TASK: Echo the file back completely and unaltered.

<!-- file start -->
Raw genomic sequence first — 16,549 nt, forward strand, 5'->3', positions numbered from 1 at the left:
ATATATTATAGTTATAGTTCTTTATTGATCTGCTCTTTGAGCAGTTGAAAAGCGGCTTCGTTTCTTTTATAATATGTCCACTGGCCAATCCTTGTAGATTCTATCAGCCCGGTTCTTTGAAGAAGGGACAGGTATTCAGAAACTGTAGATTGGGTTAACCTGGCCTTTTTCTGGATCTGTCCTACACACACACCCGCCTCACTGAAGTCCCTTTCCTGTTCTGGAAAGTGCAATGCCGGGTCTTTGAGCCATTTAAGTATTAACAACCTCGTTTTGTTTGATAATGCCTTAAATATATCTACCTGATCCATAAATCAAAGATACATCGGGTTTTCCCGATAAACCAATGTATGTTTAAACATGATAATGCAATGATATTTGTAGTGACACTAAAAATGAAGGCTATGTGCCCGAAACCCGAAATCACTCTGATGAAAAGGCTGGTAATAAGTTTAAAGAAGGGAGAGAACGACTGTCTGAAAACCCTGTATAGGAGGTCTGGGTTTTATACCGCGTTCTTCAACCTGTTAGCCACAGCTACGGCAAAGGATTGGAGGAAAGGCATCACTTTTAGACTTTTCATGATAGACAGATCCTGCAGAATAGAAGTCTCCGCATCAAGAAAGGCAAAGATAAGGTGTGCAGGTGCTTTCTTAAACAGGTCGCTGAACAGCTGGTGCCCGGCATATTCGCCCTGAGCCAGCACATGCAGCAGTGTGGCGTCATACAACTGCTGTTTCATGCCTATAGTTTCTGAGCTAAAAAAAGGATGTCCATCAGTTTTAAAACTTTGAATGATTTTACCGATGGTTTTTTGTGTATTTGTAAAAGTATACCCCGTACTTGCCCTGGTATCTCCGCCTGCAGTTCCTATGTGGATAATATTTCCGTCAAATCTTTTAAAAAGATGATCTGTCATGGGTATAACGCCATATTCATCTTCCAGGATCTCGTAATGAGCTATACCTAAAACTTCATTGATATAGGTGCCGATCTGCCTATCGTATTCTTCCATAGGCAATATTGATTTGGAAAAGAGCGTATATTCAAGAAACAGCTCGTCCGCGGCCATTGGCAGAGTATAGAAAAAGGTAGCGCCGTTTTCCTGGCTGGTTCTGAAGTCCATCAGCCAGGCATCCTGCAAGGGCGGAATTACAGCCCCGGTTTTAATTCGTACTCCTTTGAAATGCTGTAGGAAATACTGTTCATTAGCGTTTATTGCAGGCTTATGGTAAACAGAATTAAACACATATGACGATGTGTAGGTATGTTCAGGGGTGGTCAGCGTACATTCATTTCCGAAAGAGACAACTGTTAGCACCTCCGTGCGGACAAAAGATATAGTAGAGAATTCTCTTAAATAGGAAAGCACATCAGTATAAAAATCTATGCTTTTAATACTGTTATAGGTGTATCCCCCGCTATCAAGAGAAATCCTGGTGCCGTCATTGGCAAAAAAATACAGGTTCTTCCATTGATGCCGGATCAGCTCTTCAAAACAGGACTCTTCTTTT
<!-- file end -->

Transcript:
Raw genomic sequence first — 16,549 nt, forward strand, 5'->3', positions numbered from 1 at the left:
ATATATTATAGTTATAGTTCTTTATTGATCTGCTCTTTGAGCAGTTGAAAAGCGGCTTCGTTTCTTTTATAATATGTCCACTGGCCAATCCTTGTAGATTCTATCAGCCCGGTTCTTTGAAGAAGGGACAGGTATTCAGAAACTGTAGATTGGGTTAACCTGGCCTTTTTCTGGATCTGTCCTACACACACACCCGCCTCACTGAAGTCCCTTTCCTGTTCTGGAAAGTGCAATGCCGGGTCTTTGAGCCATTTAAGTATTAACAACCTCGTTTTGTTTGATAATGCCTTAAATATATCTACCTGATCCATAAATCAAAGATACATCGGGTTTTCCCGATAAACCAATGTATGTTTAAACATGATAATGCAATGATATTTGTAGTGACACTAAAAATGAAGGCTATGTGCCCGAAACCCGAAATCACTCTGATGAAAAGGCTGGTAATAAGTTTAAAGAAGGGAGAGAACGACTGTCTGAAAACCCTGTATAGGAGGTCTGGGTTTTATACCGCGTTCTTCAACCTGTTAGCCACAGCTACGGCAAAGGATTGGAGGAAAGGCATCACTTTTAGACTTTTCATGATAGACAGATCCTGCAGAATAGAAGTCTCCGCATCAAGAAAGGCAAAGATAAGGTGTGCAGGTGCTTTCTTAAACAGGTCGCTGAACAGCTGGTGCCCGGCATATTCGCCCTGAGCCAGCACATGCAGCAGTGTGGCGTCATACAACTGCTGTTTCATGCCTATAGTTTCTGAGCTAAAAAAAGGATGTCCATCAGTTTTAAAACTTTGAATGATTTTACCGATGGTTTTTTGTGTATTTGTAAAAGTATACCCCGTACTTGCCCTGGTATCTCCGCCTGCAGTTCCTATGTGGATAATATTTCCGTCAAATCTTTTAAAAAGATGATCTGTCATGGGTATAACGCCATATTCATCTTCCAGGATCTCGTAATGAGCTATACCTAAAACTTCATTGATATAGGTGCCGATCTGCCTATCGTATTCTTCCATAGGCAATATTGATTTGGAAAAGAGCGTATATTCAAGAAACAGCTCGTCCGCGGCCATTGGCAGAGTATAGAAAAAGGTAGCGCCGTTTTCCTGGCTGGTTCTGAAGTCCATCAGCCAGGCATCCTGCAAGGGCGGAATTACAGCCCCGGTTTTAATTCGTACTCCTTTGAAATGCTGTAGGAAATACTGTTCATTAGCGTTTATTGCAGGCTTATGGTAAACAGAATTAAACACATATGACGATGTGTAGGTATGTTCAGGGGTGGTCAGCGTACATTCATTTCCGAAAGAGACAACTGTTAGCACCTCCGTGCGGACAAAAGATATAGTAGAGAATTCTCTTAAATAGGAAAGCACATCAGTATAAAAATCTATGCTTTTAATACTGTTATAGGTGTATCCCCCGCTATCAAGAGAAATCCTGGTGCCGTCATTGGCAAAAAAATACAGGTTCTTCCATTGATGCCGGATCAGCTCTTCAAAACAGGACTCTTCTTTT